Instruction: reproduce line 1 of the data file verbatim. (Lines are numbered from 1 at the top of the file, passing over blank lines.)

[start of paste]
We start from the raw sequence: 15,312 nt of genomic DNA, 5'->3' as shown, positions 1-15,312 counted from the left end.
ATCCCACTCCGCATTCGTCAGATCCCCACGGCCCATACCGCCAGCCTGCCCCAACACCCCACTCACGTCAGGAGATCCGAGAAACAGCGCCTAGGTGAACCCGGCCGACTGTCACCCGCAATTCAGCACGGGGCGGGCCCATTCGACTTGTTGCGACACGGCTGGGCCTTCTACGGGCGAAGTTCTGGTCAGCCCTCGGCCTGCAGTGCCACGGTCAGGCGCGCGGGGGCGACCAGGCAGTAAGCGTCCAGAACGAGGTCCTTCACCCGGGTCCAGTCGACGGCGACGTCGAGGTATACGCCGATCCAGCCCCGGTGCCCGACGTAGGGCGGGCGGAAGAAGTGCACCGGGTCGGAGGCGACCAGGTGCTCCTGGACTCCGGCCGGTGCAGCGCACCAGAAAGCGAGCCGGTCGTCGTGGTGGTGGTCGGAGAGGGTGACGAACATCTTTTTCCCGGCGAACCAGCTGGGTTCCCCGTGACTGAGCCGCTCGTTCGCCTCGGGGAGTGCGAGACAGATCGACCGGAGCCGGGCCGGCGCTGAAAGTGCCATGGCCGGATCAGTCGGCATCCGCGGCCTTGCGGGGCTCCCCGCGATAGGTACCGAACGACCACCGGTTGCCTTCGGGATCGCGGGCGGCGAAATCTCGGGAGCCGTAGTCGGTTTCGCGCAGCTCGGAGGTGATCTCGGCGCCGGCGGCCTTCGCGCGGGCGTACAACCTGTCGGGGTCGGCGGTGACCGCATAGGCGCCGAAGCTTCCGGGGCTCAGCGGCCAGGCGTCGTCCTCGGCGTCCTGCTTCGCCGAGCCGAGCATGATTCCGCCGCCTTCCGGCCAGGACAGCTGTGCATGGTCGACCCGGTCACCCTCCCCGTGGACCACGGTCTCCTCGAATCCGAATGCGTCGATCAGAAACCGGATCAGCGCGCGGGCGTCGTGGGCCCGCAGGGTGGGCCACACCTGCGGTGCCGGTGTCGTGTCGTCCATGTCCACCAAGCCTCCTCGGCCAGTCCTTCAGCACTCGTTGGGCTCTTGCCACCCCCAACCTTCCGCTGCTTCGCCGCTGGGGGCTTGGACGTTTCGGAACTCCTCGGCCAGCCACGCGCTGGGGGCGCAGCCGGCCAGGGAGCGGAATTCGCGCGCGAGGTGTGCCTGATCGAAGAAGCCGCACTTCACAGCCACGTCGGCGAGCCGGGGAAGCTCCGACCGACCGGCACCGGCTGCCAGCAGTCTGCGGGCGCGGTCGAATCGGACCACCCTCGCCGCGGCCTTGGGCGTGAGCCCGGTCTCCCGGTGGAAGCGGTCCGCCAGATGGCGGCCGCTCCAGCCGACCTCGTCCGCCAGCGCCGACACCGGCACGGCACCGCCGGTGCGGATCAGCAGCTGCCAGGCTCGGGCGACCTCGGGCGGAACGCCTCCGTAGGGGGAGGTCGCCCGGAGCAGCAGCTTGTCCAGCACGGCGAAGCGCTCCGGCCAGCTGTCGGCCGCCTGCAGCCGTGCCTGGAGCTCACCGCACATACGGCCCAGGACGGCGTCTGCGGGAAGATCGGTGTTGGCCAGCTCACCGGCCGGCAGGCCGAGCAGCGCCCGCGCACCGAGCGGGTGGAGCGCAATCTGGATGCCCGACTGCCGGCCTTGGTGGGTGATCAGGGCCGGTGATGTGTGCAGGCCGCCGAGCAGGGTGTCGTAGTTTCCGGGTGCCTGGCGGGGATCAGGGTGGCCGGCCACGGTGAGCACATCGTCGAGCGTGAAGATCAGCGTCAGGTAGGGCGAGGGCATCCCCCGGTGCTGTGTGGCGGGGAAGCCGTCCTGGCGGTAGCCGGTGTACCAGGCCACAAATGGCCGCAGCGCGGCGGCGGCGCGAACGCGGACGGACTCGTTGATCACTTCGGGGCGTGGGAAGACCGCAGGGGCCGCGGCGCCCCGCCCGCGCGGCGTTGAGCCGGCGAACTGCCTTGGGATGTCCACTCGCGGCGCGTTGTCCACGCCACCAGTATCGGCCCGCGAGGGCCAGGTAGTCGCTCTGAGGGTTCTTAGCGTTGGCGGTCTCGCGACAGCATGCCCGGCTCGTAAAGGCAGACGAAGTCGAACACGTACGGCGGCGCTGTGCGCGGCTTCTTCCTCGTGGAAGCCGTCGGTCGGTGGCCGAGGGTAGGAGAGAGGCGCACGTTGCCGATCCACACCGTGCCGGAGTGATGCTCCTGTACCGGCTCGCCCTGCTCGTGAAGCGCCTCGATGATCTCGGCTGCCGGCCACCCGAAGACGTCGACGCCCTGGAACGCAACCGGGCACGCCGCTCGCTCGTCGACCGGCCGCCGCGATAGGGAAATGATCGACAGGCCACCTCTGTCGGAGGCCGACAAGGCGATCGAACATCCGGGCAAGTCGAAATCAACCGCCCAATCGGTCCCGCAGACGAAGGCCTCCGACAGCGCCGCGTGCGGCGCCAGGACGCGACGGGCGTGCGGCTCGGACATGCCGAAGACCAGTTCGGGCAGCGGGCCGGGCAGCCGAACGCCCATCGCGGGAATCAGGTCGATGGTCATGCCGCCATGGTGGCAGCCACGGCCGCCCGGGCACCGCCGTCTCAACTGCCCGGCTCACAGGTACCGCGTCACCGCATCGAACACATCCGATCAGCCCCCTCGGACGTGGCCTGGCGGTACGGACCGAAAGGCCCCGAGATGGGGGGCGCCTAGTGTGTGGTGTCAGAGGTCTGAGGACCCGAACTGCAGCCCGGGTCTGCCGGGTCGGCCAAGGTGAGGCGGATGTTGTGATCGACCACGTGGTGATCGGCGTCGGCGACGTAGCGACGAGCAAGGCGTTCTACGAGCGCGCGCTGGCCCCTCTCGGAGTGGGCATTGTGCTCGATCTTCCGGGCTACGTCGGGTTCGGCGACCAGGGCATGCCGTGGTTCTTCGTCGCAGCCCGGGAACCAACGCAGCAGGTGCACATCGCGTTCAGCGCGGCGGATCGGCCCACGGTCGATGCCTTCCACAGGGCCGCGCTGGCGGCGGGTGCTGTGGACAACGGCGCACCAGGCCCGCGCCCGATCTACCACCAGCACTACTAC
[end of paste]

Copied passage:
We start from the raw sequence: 15,312 nt of genomic DNA, 5'->3' as shown, positions 1-15,312 counted from the left end.